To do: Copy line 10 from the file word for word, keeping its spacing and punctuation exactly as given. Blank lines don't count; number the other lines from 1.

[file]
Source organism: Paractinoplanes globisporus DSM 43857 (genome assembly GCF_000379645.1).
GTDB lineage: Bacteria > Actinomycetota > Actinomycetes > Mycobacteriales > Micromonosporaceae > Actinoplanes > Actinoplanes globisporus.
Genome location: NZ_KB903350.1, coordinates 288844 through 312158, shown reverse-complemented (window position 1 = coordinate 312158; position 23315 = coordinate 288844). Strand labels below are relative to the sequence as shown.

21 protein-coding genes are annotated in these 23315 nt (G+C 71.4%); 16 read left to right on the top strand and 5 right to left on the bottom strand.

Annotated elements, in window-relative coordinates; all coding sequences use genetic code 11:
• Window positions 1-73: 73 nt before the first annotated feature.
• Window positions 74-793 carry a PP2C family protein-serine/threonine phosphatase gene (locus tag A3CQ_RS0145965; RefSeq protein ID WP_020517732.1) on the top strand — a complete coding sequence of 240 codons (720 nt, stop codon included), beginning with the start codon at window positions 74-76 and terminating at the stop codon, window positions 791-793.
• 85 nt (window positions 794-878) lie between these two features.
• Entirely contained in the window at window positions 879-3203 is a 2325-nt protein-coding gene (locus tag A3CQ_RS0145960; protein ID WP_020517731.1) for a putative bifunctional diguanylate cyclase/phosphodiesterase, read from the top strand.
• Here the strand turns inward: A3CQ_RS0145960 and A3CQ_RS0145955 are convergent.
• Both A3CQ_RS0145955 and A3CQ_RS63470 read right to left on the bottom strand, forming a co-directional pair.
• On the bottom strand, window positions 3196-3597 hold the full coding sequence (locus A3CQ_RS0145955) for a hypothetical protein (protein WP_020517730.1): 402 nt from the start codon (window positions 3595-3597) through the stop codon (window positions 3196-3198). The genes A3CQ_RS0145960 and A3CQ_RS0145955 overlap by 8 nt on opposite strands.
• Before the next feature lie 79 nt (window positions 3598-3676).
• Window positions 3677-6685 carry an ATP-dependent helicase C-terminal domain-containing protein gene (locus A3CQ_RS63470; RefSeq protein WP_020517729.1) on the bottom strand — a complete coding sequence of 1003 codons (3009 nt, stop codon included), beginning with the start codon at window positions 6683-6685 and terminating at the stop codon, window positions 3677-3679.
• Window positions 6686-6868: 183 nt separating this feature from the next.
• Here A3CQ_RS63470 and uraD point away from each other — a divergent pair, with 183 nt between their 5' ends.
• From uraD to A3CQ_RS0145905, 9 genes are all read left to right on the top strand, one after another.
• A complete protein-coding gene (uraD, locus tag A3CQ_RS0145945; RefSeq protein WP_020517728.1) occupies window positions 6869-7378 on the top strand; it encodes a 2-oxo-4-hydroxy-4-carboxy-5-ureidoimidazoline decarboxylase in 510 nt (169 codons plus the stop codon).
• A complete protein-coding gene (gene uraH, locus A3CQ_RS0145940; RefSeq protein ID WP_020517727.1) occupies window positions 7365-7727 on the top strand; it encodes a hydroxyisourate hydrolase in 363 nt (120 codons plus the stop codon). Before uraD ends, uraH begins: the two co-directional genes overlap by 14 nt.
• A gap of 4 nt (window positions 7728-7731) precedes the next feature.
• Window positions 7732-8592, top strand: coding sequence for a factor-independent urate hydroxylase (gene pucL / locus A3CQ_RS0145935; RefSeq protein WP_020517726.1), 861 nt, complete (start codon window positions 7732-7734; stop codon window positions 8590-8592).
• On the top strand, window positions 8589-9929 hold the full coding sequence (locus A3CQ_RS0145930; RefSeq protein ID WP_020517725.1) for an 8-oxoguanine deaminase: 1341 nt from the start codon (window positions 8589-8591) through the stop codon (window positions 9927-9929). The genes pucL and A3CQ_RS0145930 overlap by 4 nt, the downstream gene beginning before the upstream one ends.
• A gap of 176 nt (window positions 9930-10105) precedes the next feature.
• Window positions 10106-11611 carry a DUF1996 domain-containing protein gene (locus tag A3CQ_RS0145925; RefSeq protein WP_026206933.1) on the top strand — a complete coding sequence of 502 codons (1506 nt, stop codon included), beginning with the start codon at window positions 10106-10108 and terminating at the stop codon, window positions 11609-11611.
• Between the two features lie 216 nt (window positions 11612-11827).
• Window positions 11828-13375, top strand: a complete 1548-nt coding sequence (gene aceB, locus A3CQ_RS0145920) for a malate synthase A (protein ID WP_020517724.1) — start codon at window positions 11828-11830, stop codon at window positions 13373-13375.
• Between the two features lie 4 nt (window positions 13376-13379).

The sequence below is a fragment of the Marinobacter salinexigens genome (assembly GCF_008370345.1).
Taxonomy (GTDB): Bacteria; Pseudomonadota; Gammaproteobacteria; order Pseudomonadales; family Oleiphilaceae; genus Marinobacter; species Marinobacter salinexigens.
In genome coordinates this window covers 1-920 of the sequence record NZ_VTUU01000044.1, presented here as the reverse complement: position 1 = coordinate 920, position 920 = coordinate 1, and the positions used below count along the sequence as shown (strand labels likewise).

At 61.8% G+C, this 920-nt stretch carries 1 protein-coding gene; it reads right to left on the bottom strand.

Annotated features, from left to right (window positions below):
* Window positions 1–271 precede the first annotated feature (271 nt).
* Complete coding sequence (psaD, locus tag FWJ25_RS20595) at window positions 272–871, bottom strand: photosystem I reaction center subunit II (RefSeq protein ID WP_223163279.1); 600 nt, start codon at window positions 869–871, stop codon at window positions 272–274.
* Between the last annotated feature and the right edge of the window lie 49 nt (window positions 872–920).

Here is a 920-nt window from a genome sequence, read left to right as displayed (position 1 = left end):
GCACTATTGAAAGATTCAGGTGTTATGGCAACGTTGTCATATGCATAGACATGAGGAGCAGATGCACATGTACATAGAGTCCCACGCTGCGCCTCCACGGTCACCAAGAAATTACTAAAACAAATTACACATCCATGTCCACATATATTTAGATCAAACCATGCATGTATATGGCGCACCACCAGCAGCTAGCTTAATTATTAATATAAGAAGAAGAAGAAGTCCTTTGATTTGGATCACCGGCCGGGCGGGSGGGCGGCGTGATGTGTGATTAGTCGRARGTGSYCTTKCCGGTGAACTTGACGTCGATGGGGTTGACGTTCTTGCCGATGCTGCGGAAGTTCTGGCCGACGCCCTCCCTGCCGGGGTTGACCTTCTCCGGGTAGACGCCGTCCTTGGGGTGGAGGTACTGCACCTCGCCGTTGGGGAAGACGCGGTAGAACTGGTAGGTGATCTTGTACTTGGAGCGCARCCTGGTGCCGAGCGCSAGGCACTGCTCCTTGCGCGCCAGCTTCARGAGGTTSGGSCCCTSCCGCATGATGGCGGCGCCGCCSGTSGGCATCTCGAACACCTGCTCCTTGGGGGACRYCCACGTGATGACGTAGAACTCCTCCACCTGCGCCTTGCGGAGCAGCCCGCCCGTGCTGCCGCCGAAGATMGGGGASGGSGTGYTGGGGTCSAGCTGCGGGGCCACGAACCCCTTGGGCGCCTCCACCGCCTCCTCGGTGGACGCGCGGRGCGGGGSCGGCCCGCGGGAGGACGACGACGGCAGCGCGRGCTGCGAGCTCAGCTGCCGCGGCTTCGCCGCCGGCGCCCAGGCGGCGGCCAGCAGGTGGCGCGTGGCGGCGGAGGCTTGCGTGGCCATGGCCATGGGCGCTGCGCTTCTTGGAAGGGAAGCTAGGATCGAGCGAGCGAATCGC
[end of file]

• Here the strand turns inward: A3CQ_RS0145960 and A3CQ_RS0145955 are convergent.